The Iziko Planetarium and Digital Dome is the most advanced digital planetarium on the African continent. This world class, multi-functional facility brings digital technology to Cape Town - creating a space of innovation and discovery - where art, science and entertainment meet.
The Iziko Planetarium and Digital Dome not only provides an immersive multi-sensory edutainment platform for artistic production - it is also used for cutting-edge scientific research to optimise South Africa’s eResearch and data visualisation capacity.
The Iziko Planetarium and Digital Dome makes virtual voyages of the universe possible, providing an unparalleled experience of animation and 360◦ cinema. Explore the inner workings of the human body, or the intricacies of an atomic structure Visit the most advanced digital planetarium on the African continent.
Iziko Museums of South Africa gratefully values and acknowledge the significant and on-going support of our partners in this innovative project.
Throughout the ages people all over the world have observed and named the stars in their skies. To catalogue and standardize the names of stars, the International Astronomical Union (IAU) established the Working Group on Star Names (WGNS). On June 2016 the name Achernar for the star Alpha Eridani A was approved and is now so entered in the IAU Catalogue of Star Names. It is the brighter of a pair of stars that appears as one, high above the South-eastern horizon in the constellation of Eridanus, which is represented as a river. The name Achernar is derived from Arabic, meaning “The End of the River”. The bright star below Achernar is Canopus in Carina (Keel) and high in the northwest is Fomalhaut in Piscis Austrinus (Southern Fish). To the north is the constellation of Pegasus (Flying Horse) with four fairly bright stars forming the Great Square. The Hunter, Orion, with the three bright stars in his belt is making his appearance in the east while Scorpius (Scorpion) is setting in the west. The Southern Cross is low above the southern horizon. Planet Venus is visible in the evening sky as the bright evening star, passing from Ophiuchus into Sagittarius on 9 Nov. Planet Mars is visible in Capricornus.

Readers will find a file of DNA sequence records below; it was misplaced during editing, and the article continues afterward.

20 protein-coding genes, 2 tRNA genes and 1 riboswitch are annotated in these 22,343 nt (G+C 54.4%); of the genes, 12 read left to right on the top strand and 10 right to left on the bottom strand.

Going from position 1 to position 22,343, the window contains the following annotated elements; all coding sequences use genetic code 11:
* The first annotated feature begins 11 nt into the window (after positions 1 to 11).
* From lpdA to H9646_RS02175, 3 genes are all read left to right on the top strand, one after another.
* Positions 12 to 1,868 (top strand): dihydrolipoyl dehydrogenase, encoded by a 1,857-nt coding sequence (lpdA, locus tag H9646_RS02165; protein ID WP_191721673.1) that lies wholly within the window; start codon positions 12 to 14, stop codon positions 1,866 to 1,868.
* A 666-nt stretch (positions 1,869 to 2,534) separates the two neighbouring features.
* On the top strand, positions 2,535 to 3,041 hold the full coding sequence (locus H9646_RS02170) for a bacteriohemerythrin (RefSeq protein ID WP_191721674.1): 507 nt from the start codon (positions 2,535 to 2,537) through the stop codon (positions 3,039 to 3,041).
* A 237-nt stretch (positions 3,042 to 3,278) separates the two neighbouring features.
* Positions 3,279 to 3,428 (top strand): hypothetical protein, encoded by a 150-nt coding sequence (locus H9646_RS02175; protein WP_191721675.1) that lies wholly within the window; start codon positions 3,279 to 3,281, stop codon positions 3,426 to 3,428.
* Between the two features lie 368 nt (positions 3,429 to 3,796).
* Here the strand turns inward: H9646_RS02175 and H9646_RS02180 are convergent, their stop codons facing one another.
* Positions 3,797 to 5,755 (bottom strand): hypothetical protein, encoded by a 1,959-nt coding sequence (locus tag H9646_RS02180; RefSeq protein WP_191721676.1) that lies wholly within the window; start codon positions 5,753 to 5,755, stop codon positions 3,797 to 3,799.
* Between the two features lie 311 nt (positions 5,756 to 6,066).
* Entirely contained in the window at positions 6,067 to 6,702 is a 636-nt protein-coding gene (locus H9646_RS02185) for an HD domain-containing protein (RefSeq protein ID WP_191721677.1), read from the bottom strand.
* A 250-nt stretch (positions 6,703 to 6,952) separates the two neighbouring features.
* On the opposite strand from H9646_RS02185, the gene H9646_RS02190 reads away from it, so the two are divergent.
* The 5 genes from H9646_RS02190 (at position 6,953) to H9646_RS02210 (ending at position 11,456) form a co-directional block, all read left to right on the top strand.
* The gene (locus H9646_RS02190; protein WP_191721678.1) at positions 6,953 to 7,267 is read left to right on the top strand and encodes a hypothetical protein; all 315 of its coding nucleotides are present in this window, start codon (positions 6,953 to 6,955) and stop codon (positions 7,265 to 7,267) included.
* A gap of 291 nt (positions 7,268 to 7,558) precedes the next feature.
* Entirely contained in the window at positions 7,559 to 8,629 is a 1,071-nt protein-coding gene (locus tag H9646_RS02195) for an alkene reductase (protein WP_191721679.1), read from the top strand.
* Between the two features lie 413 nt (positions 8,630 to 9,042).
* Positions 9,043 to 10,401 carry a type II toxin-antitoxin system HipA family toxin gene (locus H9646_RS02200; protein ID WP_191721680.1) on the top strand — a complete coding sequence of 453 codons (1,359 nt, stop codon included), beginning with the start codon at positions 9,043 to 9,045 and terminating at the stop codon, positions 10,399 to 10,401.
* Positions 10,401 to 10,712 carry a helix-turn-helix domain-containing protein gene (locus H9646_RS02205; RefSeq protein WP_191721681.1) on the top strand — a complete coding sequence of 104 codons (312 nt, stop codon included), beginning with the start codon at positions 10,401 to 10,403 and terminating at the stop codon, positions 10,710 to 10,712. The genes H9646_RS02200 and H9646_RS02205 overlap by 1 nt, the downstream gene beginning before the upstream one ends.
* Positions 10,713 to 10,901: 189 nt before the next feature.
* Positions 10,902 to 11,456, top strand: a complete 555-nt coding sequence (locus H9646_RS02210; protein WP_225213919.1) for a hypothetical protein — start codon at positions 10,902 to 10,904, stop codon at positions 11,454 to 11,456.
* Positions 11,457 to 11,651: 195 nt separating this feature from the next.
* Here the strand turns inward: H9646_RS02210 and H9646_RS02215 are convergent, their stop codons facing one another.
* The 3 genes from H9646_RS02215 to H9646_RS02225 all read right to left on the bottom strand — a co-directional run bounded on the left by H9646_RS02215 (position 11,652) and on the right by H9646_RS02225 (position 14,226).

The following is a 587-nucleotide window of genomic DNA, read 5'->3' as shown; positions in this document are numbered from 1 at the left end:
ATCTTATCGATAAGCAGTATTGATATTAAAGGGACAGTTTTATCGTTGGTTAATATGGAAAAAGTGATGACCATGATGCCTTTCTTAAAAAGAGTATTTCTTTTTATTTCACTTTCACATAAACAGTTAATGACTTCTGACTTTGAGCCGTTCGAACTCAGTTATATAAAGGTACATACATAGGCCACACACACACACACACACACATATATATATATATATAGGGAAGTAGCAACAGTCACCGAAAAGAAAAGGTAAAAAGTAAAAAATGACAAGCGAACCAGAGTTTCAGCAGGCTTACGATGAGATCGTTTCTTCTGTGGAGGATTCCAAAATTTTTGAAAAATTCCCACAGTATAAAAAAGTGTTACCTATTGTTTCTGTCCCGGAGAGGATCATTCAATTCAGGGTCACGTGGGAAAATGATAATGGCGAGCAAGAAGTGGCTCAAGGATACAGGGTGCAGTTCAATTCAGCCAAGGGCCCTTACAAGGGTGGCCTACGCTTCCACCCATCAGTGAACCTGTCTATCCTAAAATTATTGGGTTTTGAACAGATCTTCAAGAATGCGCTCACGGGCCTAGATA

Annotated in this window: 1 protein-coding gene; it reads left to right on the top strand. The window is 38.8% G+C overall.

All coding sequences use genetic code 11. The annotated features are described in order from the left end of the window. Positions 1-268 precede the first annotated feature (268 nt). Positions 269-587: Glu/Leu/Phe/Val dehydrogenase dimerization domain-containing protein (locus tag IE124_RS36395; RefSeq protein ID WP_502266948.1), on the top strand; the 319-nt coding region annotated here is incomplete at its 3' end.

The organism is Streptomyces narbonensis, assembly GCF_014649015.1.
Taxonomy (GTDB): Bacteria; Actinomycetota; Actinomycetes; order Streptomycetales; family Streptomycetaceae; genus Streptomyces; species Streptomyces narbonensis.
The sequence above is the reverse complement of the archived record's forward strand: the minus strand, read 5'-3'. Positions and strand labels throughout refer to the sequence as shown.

November Skymap 2021
As Scorpius (scorpion) makes its final appearance low in the west, look to the east to welcome back Orion (hunter) as it reappears in our evening skies. In Greek mythology, the mighty hunter Orion bragged he could defeat all animals. Not impressed, Gaia (goddess of Earth) sent the wily Scorpius to battle him who, in the ensuing battle, eventually defeated Orion. Both constellations were honoured with a place in the night skies, but on opposite sides of our celestial sphere – forever chasing each other across the night skies.
Towards the north, search for the Great Square of stars belonging to Pegasus (winged horse). One of our neighbouring galaxies, Andromeda, lies just below the stars in the horse’s back leg (requires dark conditions to see). November is also the ideal time to observe three naked-eye galaxies in one sitting, including the Small and Large Magellanic Clouds in the south.
The Moon will be in our evening skies from 5 to 24 November, with Full Moon (the ‘Milk Moon’, see cfah.org.za/fullmoon/ for more details) on 19 November. In the early evening, keep an eye out for the brilliantly bright Venus (in Sagittarius, archer) as well as Saturn and Jupiter (both in Capricornus, sea-goat, near to Zenith/overhead). The Moon appears to make a close approach to Venus, Saturn, and Jupiter on 8, 10, and 11 November respectively.
Download the November Sky Map HERE